At long last, here it is! The second TFH Ishoo of 2014 - Ishoo Ninty: Farmyard!
Yeah, I know, we've tackled things like this before. But I have a cool new technique to show you which I found on the Demo Gamers blog. Also, this ishoo makes use of printable templates. Originally, I made these for a 'How to make terrain' holiday program session, but they were not all used, so I employed one on this project to save a bit of time. Although I forgot to use the chimney - pity, because I have another new technique I could've demonstrated on that. Oh well. It can wait.
Anyway, enough rambling! Cue Grot and the Farmyard!
And there you have it Hippo Fans! This whole project was completed in a day (well, it's Easter Monday, the last day of the school holidays, and I ran out of other stuff...) This was made possible by the accelerating effects of heat on PVA glue. The first time I made stone walls this way, they took days to dry. This time, by placing them in front of a small heater, I had them dry in hours. The same goes for the thin PVA on the towel thatch. It can take days to dry on it's own. Or it can take about an hour with a heater.
You can get Aluminium channel from Bunnings or any other hardware emporium. Mine is a 1m length of 20mm square channel. It cost about $5.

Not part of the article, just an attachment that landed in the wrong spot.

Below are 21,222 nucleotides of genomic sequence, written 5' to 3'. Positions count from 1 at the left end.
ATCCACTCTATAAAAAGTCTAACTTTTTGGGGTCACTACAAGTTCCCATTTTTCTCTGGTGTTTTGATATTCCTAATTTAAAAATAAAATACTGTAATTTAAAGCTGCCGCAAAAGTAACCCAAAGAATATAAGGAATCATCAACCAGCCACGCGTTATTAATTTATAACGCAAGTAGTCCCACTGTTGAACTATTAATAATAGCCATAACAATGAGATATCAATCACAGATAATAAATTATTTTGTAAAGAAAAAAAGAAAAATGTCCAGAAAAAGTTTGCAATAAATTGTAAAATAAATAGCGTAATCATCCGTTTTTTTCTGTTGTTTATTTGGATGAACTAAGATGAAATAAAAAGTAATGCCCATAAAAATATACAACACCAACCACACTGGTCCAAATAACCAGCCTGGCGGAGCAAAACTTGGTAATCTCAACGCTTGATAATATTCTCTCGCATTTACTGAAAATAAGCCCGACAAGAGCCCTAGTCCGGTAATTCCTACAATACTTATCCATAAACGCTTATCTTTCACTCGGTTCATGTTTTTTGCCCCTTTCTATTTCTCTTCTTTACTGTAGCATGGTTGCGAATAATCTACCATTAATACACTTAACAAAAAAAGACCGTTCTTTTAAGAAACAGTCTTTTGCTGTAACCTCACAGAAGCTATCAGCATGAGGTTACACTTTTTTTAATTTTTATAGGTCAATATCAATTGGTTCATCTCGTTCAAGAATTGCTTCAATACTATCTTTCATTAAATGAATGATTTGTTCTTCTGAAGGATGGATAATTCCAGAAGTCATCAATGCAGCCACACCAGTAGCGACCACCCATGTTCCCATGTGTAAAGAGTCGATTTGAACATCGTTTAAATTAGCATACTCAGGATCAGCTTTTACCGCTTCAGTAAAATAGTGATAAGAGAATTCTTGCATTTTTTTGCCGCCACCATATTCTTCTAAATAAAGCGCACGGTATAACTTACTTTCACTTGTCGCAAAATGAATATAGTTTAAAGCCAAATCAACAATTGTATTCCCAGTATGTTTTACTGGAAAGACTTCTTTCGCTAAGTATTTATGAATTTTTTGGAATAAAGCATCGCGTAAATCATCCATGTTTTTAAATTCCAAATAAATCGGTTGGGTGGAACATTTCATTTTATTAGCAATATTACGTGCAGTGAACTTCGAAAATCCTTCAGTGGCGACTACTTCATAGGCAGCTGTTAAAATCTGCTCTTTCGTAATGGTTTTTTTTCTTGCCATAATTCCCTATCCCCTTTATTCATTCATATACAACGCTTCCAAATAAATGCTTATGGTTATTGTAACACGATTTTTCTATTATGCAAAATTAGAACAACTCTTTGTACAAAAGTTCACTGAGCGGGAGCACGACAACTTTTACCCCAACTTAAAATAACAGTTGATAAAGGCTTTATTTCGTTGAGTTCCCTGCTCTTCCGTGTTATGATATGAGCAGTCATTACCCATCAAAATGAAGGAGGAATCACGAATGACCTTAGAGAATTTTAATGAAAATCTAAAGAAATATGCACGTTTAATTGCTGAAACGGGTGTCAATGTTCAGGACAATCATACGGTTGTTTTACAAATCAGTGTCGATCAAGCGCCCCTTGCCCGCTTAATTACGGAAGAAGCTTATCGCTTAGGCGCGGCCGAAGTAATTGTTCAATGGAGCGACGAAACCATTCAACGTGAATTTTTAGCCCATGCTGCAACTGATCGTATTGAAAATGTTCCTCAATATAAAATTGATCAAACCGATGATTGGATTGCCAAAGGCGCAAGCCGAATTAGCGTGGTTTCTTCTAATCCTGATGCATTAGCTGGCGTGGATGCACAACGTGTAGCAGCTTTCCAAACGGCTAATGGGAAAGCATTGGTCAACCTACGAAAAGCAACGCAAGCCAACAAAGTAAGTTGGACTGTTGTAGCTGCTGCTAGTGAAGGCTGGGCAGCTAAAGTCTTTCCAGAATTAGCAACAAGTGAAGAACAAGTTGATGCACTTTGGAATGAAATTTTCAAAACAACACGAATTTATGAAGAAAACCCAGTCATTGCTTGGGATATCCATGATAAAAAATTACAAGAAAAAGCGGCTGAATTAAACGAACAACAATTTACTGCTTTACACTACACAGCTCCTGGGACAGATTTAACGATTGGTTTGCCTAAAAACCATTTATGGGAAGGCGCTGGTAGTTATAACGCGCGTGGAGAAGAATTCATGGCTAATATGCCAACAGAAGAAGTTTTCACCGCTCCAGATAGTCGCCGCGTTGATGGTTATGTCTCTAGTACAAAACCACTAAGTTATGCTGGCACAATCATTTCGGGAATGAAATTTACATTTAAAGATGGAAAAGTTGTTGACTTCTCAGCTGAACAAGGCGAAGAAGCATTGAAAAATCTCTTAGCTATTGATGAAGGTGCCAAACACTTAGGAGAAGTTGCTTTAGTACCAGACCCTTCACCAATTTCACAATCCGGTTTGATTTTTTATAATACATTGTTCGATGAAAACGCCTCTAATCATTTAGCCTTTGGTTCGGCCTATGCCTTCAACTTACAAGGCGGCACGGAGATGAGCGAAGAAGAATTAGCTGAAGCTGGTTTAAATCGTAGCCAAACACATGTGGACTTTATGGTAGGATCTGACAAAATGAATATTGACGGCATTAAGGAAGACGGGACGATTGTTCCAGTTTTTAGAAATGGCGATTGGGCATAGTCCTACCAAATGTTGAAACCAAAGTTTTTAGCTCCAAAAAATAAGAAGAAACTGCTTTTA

Also, here's the template in question. I made this a while back, and I'd glued it to foamcore for a learn to build terrain session at Gippsland Gamers Holiday Program over summer. This is not the best way to use templates - you can't recycle them, and the paper can be annoying if you leave it on the outside. The correct way to use a template (which I found out later!) is to put it on your foamcore, and use a pin to punch holes at all the corners where lines meet. Then remove the template, and join the dots with a pen, pencil or marker. You can keep the template for later projects that way, and don't have to worry about making sure the paper is on the inside.